County Leitrim

Glencar Lake

Waterways, writers and an enchanting landscape. There is a reason they call Leitrim “lovely”

"Hidden gem" is potentially one of the most over-used terms in travel. When it comes to Leitrim, however, the glove fits. Leitrim’s modest 4km coastline is a popular spot for photographers exploring the Wild Atlantic Way – the world’s longest defined coastal touring route. And travelling around, don’t be surprised if you’re often alone! This is Ireland’s least populous county and Leitrim only got its first set of traffic lights in 2003. As well as being the mythical source of the River Shannon, the rural landscape here makes it a go-to getaway for cruise boats looking to escape hustle and bustle of modern life.

Wonderful waterways

If you like water, you’ll love Leitrim. The county is brimming with lakes and rivers, and those lakes and rivers are brimming with bream, tench, rudd, roach, salmon and pike. Cruisers can stop at picture-postcard villages such as Drumsna or Dromod, or thread their way into Northern Ireland via the Shannon-Erne Waterway. Its 16 electronic locks mean you’ll hardly break a sweat.

If you really want to hide away, why not leave your phone behind and hit Lough Allen for a bout of windsurfing, sailing or wilderness therapy? Picture yourself paddling out to a deserted island for a spot of fire-making and bush cooking, sleeping under the stars and tucking into a bowl of fresh nettle soup, washed down with dandelion tea.

Literary Leitrim

Leitrim’s most famous literary association, of course, is poet and playwright William Butler Yeats. His faerie-laden poem from 1886, The Stolen Child, evokes “wandering water” gushing on the hills above Glencar. Visit today, and you’ll find the same cascade at Glencar Waterfall – particularly after a romantic shower of rain.

“I lived to 40 without ever hearing [Leitrim’s] name spoken, but the second time I saw it, I stayed; and I say second time, because the first made it clear I had to nip back and grab my belongings.”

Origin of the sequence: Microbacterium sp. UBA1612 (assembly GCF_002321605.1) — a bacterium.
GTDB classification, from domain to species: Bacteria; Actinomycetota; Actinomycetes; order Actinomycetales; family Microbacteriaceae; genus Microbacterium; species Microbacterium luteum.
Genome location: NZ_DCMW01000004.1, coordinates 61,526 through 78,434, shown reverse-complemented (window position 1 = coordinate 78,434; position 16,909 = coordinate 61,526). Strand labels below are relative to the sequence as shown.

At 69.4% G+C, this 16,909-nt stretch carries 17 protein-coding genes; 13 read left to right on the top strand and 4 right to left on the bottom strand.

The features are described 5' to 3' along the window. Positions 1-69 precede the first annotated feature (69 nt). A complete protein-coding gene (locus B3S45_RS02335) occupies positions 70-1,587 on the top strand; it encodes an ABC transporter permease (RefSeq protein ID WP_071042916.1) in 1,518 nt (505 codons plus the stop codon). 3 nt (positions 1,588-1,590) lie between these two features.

Booker Prize-winning author, DBC Pierre

But wordsmiths aren’t the only ones drawn to the waters and the wild. In recent years, Leitrim has seen a steady trickle of artists and craftspeople taking up residence in its quiet countryside, dispatching jewellery, ceramics, bags and textiles all over the world.

Come to Carrick-on-Shannon

In fact, over 250 artists and craftspeople can be found at work in Leitrim today and you can browse their wares at Leitrim Design House. A reboot of Carrick-on-Shannon’s old courthouse, this stately building now hosts everything from Tai Chi classes to designer teapots.

Carrick-on-Shannon is Leitrim’s beating heart, the cruise capital of the Shannon, and an ideal place for a stroll beside the marina. Grab a beef and Guinness stew at a cosy gastropub, savour the award-winning scones in Lena's Tea Room, dance the night away in one of the many lively late bars or check out Costello Memorial Chapel, a souvenir-sized church with a big heart. Erected by local merchant Edward Costello after the premature death of his wife in 1877, the memorial is still a resting place of the couple.

A unique portrait of love, in "lovely Leitrim" perhaps? Edward wasn’t the first man to fall in love in Leitrim. And he won’t be the last...

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Getting here

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